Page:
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Searching for the Possible Blue Button Market

October 18, 2012
by Gabriel Perna
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ONC’s Blue Button Hits the Private Sector in a Recent Initiative

The people at the Advisory Board Company, a Washington, D.C.-based research, technology, and consulting firm, are listening loud and clear to the message of Farzad Mostashari, M.D., the National Coordinator for Health IT. Dr. Mostashari has been actively promoting the Blue Button initiative, which is a concept that allows patients to easily view, transmit, and download their health information on the web. It was originally adopted by the Veterans Administration (VA), which recently surpassed the 1 million patient mark for accessing Blue Button.

The Advisory Board Company got on board with this initiative by opening up a Patient Engagement Blue Button Challenge. The initiative had the company look at five patient engagement vendors and their products, which were paired with five host sites. The vendors were judged on functionality, ease of use, updating and sharing patient information, and ease of integration.

The winner of the challenge was Kinergy Health, Vienna, Va., for its MyKinergy cloud-hosted tool. The Advisory Board Company awarded them $25,000. The judges included David Chao, Ph.D., chief technology officer of The Advisory Board Company; Aneesh Chopra, senior advisor at The Advisory Board Company, and the first chief technology officer of the U.S.; John Halamka, M.D., CIO at Beth Israel Deaconess Medical Center; Jeffrey DiLisi, M.D., vice president, and chief medical officer at Virginia Hospital Center; and Halle Tecco, CEO of startup accelerator, Rock Health.

In an exclusive interview with Healthcare Informatics Associate Editor Gabriel Perna, Dr. Chao explained the appeal of Blue Button and why The Advisory Board decided to take on this initiative. Below are excerpts from that interview.

David Chao, Ph.D.

Why did you start this challenge?  What’s the appeal of the Blue Button  initiative?

We ran the challenge because it seemed like a great way to get the competitive juices flowing in the market in general. Doing our part to foster the growth of something like Blue Button seemed like a great idea. Much more acutely, a great reason to run a challenge like this is to hopefully shine the light in areas where your company does not have a focus. We’ve been focusing for years on the provider side, on the hospitals, physicians, doing what we can to prove quality care, efficiency of care, through those parties. Blue Button, all of a sudden, is promising to do what we’ve possibly talked about for years. That’s getting patients, families, and patient advocates in the center of driving healthcare.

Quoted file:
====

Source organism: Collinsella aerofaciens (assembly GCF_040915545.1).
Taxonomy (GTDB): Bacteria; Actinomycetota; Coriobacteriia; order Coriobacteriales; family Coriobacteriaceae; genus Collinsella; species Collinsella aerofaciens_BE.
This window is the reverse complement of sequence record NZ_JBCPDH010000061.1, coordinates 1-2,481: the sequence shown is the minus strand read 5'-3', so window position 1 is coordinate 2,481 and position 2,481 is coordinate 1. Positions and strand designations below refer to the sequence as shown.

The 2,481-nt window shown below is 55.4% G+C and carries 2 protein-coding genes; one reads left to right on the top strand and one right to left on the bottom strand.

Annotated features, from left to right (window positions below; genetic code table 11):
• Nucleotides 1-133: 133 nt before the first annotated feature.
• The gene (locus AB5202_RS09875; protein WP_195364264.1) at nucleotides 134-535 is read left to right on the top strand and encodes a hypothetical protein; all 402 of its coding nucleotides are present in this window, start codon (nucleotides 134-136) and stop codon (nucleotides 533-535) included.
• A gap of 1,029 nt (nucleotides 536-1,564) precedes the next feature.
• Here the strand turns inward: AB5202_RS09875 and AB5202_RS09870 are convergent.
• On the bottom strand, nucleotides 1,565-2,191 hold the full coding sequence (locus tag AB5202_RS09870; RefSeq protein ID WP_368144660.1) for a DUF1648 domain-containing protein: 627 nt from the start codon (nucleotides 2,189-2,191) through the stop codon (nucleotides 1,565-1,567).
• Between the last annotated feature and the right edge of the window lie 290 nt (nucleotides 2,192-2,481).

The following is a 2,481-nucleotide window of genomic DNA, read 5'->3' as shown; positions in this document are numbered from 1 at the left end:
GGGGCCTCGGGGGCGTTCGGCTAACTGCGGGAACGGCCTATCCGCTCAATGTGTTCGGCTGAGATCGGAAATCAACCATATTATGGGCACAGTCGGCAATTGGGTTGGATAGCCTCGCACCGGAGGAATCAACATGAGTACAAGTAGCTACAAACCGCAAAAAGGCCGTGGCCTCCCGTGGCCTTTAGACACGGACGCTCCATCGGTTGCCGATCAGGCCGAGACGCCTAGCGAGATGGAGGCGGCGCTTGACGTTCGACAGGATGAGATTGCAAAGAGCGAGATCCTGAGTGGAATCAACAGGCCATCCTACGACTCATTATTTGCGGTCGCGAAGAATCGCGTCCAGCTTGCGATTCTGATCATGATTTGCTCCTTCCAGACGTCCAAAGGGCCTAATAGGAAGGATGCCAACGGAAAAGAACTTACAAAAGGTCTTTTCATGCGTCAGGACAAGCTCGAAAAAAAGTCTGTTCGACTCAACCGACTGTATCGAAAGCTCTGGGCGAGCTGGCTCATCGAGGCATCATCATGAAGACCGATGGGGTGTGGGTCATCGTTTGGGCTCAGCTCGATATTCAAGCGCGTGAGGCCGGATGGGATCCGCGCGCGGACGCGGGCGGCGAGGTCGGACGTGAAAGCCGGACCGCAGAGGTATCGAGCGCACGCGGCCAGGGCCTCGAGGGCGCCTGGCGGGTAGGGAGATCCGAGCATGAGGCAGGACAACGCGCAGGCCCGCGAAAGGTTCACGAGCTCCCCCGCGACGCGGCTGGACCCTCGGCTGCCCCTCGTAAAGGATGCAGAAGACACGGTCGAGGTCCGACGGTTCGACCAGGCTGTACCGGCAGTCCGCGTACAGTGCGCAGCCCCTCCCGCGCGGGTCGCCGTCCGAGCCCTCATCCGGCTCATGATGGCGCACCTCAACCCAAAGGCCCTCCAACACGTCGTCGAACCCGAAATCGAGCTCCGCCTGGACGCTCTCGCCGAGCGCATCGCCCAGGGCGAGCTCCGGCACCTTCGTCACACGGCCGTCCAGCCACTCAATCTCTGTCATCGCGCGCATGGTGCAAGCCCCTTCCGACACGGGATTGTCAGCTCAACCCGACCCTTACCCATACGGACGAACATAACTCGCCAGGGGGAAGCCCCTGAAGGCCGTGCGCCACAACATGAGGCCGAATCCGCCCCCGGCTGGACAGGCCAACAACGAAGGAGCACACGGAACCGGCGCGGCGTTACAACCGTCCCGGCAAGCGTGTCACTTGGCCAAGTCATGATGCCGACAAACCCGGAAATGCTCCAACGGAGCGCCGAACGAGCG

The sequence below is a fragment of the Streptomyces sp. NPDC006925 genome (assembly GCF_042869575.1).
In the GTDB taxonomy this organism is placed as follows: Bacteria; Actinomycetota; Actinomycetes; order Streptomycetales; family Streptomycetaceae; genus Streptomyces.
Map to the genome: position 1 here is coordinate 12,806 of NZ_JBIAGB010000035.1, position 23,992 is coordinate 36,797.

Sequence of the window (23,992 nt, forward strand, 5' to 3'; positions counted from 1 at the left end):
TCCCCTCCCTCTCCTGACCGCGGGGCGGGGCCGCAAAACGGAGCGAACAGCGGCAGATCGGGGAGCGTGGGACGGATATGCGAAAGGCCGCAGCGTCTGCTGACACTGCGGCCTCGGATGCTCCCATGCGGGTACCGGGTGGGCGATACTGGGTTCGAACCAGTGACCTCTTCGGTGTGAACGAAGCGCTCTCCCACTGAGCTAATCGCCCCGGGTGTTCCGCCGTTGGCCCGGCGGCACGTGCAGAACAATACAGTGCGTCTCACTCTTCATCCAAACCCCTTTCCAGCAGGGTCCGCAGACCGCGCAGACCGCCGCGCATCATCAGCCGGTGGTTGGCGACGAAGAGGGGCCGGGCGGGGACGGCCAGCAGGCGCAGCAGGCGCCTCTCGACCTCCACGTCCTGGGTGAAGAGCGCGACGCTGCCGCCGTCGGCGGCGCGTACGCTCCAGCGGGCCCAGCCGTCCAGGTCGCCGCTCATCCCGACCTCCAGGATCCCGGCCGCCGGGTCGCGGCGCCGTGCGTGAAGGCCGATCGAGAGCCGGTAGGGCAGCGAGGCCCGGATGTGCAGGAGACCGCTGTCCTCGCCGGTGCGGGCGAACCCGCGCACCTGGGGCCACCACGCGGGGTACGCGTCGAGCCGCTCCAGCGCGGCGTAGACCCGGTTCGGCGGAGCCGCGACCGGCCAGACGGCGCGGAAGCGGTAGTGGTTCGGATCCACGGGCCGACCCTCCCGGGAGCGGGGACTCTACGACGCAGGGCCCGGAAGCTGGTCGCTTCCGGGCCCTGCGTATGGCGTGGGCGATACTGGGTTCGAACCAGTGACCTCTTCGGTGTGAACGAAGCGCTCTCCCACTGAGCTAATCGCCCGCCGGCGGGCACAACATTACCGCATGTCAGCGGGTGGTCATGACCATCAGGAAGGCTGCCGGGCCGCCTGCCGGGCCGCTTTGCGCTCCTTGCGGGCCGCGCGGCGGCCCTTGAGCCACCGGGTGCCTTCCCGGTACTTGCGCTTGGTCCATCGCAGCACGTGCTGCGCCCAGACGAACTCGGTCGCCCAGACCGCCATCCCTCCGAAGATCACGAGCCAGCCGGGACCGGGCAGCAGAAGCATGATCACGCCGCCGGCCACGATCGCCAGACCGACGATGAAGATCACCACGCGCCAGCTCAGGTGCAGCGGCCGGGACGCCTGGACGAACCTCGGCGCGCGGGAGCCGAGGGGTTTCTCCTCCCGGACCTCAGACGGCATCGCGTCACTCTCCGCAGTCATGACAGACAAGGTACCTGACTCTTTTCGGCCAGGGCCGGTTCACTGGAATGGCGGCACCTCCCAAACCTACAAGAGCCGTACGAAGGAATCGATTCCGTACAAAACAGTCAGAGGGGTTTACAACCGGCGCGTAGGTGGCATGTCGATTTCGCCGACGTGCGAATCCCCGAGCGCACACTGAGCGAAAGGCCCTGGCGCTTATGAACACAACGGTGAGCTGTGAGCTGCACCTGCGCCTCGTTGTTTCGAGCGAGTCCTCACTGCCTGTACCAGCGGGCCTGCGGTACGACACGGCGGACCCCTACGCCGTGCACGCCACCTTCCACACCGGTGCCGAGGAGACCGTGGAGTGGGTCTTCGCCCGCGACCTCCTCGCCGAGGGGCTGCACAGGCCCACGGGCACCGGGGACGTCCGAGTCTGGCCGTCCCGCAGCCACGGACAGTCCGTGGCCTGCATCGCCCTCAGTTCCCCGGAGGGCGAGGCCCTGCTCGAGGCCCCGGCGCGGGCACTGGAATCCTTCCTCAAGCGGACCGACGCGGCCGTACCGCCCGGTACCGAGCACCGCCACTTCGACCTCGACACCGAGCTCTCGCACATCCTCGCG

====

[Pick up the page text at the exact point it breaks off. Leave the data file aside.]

Blue Button puts the patient in the position of having something that the providers want, which is exactly this data. They’d love to have this data because it improves care for patients, and secondly it helps hospitals connect the dots to prevent readmissions. We can only prevent readmissions when we start gathering data to see where we can make improvements. With the data that the patient walks through the door with with Blue Button, the hospitals and clinics are going to be more sophisticated in their care.

For those reasons, we wanted to promote it. It’s not a business we’re in, but we have deep roots and strong connections to the hospitals, to the patients. We thought we were in a good position to host this challenge, and connect up these nascent companies with our customer base.

Did providers find the Blue Button-type solution helpful? How did connecting them with these vendors turn out?

It raised their awareness. Prior to this challenge, doctors didn’t know enough about Blue Button to form an opinion. In terms of awareness, I don’t think they got how contemporary the data was. The most interesting thing to me about what this challenge did for us is it gave us an incredibly strong indication that if these vendors build it, the providers will come and sign up. There is most likely a formula that will end up with a large number of patients signing up for and using Blue Button. The key to that is the physicians’ take on this.


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